Invincible #72

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That about sums up the comic book Invincible.

If you aren’t familiar with Invincible, here’s a quick breakdown: Mark Grayson’s dad is a a superman-type called Omni-Man. Mark has inherited his old man’s powers and takes on the mantle of Invincible. Father and son begin to fight crime together–yea!

Uh-oh, as it turns out Omni-Man belongs to a race of world-conquering fascist aliens; think Kryptonian Nazis. Invincible chooses to defend Earth, rebels against his father, and gets his ass handed him to him in (what I used to think) was one of the most brutal fights in mainstream superhero comic history.

I used to think it topped the list of disturbing comic-book fights, then I read Invincible issues 63 and 64.  If you want disturbing, crack open those masterpieces of violence. You’ll find superheroes and villains breaking bone, punching people’s guts out (literally), and blood–oh the blood!

So, yeah, Invincible #72 continues the tradition.

The pencils by Ryan Ottley are, as always, beautiful. The guy is a professional. He shows up every month with his a-game. At this point it’s safe to say Ottley is on par with such talent as Art Adams. His lines are crisp and his action is gloriously kinetic.

Robert Kirkman’s script is mostly action. In true comic book fashion, exposition fills us in while people punch each other. And, apparently, in space everyone communicates with thought-bubbles (telepathy, I guess) which makes sense.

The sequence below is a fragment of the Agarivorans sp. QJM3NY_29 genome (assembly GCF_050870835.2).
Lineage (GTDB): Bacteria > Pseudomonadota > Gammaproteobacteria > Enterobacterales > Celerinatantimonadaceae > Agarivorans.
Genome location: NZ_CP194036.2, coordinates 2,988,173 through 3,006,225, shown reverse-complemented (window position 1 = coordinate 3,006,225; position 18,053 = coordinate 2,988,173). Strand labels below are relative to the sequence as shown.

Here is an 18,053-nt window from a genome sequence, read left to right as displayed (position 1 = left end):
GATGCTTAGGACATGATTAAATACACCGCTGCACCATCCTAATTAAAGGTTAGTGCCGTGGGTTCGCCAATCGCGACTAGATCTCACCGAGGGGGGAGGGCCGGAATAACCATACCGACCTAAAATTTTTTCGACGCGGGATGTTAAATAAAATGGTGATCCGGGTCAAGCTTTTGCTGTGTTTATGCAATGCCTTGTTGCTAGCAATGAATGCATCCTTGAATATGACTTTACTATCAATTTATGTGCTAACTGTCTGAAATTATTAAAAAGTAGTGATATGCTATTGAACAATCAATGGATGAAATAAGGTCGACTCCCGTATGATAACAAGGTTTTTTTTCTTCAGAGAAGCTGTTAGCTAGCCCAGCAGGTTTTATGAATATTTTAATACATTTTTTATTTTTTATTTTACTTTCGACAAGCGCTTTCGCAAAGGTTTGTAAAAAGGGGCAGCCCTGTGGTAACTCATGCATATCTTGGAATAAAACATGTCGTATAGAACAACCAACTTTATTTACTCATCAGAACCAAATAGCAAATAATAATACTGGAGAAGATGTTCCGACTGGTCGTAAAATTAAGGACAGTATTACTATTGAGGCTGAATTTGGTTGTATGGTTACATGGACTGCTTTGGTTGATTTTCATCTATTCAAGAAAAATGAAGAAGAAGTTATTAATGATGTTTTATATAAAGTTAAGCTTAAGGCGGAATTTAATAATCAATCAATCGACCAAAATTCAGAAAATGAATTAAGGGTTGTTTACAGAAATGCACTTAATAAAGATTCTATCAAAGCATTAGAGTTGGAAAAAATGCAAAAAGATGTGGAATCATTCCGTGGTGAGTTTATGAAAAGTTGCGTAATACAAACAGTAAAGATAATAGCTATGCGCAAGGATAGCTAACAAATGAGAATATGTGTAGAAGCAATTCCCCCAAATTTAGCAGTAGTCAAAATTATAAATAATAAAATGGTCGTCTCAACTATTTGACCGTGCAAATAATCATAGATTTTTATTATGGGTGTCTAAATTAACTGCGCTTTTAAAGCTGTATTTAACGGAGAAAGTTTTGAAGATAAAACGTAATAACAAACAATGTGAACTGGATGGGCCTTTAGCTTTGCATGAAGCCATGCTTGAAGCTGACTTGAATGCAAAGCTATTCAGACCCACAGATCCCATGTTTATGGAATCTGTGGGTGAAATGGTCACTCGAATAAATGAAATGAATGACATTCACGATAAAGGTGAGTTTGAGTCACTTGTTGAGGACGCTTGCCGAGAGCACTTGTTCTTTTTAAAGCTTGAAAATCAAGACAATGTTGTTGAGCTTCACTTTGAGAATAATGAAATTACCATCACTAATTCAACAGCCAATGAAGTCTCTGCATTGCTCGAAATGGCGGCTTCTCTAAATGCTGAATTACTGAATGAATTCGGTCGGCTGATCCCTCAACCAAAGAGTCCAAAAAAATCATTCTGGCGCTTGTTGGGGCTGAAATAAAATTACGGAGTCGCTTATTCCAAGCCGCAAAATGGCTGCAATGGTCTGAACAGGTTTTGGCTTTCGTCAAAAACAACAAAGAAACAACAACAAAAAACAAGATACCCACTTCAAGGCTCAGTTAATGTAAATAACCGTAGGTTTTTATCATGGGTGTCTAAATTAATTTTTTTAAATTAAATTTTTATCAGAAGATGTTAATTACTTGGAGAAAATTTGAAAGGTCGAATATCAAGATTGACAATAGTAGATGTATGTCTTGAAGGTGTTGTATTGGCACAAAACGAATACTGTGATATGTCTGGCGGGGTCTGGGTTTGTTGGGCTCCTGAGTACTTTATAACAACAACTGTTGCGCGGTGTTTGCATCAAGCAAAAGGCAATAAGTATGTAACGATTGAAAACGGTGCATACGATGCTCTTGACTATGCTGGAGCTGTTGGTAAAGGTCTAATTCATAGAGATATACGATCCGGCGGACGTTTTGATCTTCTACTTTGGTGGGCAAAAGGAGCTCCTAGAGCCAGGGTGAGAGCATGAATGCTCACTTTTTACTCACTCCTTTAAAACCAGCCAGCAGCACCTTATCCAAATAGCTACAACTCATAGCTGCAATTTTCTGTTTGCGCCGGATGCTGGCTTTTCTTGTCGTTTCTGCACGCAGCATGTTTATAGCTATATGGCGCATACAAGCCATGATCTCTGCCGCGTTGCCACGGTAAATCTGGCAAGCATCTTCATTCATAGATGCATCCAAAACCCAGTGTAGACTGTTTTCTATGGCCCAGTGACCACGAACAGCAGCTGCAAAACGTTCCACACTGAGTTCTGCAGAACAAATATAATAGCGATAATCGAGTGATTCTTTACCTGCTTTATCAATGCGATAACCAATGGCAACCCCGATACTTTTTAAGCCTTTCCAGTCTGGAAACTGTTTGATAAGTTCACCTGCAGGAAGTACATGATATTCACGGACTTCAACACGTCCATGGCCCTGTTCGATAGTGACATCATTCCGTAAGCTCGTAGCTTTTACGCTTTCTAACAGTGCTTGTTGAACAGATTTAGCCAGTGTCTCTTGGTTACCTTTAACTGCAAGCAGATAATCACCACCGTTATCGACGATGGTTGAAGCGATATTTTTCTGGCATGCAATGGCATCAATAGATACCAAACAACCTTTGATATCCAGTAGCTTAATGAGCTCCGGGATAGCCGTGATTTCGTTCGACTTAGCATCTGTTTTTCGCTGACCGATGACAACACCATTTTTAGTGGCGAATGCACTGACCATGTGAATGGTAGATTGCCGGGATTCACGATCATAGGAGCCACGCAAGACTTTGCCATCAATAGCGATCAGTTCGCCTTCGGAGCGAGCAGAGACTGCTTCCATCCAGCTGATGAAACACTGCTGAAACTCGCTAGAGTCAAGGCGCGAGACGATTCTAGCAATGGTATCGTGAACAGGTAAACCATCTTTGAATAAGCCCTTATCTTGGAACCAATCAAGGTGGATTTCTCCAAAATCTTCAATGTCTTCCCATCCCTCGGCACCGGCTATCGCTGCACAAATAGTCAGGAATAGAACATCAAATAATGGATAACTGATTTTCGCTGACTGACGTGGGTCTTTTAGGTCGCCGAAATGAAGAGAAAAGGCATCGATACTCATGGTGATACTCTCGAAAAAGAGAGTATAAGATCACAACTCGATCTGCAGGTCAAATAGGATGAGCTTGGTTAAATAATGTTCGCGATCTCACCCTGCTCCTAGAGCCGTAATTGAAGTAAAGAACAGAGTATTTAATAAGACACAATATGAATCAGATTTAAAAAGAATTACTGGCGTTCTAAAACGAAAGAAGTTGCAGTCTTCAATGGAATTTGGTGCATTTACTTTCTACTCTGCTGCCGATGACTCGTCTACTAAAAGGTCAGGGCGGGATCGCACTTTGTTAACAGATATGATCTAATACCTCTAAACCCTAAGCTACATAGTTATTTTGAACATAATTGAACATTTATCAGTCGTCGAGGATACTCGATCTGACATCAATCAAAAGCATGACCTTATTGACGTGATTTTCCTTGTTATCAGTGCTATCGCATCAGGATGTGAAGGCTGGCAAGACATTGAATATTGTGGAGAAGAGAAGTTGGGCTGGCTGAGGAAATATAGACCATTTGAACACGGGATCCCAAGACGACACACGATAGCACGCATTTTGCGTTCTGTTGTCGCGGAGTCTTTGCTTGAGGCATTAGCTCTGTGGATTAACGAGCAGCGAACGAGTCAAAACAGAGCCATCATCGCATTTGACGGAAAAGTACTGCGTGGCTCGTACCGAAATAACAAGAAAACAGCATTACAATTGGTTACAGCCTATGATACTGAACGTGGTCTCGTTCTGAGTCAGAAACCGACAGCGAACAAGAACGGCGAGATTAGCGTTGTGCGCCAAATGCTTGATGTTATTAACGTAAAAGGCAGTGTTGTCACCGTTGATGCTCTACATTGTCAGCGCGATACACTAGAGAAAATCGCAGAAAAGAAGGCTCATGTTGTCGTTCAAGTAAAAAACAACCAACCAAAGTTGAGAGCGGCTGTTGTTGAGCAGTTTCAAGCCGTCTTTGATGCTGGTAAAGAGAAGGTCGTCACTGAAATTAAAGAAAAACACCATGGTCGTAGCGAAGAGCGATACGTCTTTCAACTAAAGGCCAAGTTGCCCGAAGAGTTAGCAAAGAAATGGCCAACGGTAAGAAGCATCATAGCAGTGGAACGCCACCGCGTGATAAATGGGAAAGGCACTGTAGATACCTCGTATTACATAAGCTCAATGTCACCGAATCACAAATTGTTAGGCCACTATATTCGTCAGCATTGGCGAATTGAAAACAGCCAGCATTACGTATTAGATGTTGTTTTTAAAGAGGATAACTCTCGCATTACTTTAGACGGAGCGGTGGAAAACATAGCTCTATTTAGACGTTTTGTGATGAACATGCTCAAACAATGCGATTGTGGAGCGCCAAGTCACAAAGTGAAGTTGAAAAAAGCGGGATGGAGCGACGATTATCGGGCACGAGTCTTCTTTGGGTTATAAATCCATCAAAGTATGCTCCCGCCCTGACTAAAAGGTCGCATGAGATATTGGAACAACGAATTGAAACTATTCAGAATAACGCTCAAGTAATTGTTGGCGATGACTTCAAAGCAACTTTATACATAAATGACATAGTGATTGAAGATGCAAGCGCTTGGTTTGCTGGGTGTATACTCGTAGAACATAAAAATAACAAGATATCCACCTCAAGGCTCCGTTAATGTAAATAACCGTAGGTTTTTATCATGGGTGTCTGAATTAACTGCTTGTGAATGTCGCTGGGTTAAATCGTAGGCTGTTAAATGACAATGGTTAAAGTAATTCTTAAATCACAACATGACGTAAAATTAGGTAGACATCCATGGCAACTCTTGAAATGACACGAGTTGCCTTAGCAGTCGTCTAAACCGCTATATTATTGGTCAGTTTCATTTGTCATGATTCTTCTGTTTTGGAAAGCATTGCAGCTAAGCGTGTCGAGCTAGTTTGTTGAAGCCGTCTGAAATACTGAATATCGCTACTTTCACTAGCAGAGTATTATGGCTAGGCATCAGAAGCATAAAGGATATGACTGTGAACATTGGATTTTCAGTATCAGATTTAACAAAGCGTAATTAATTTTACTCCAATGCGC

It seems that Kirkman has been using Invincible to explore some of the post-modern superhero concepts that Alan Moore first brought to popular attention in the 1980’s; like his Miracleman. Kirkman is doing an excellent job of making his universe and characters feel real. It’s no mystery to those who know me, that I sometimes find his dialogue to be a little tin-eared, but as an orchestrator of complex plots Kirkman is a maestro.

The thing about Kirkman that attracts people is his ability to continually up the ante in regards to the peril of his characters. If you think it won’t get bigger or crazier, it will. This can make some readers (like myself) a little queasy. Think of the worst thing that can happen to a character and Kirkman will go there. Obviously his fans love it, and it sure hasn’t stopped me from digging into his stories.

If any of this talk of extreme superheroes is piquing your interest then pick up this issue. The brutality of the climax will excite or scare the hell out of you. It’s what good comics do.

As per WPR’s review scale: I’d pay $2.59 for this comic that costs $2.99. (Really though, buy this comic!)

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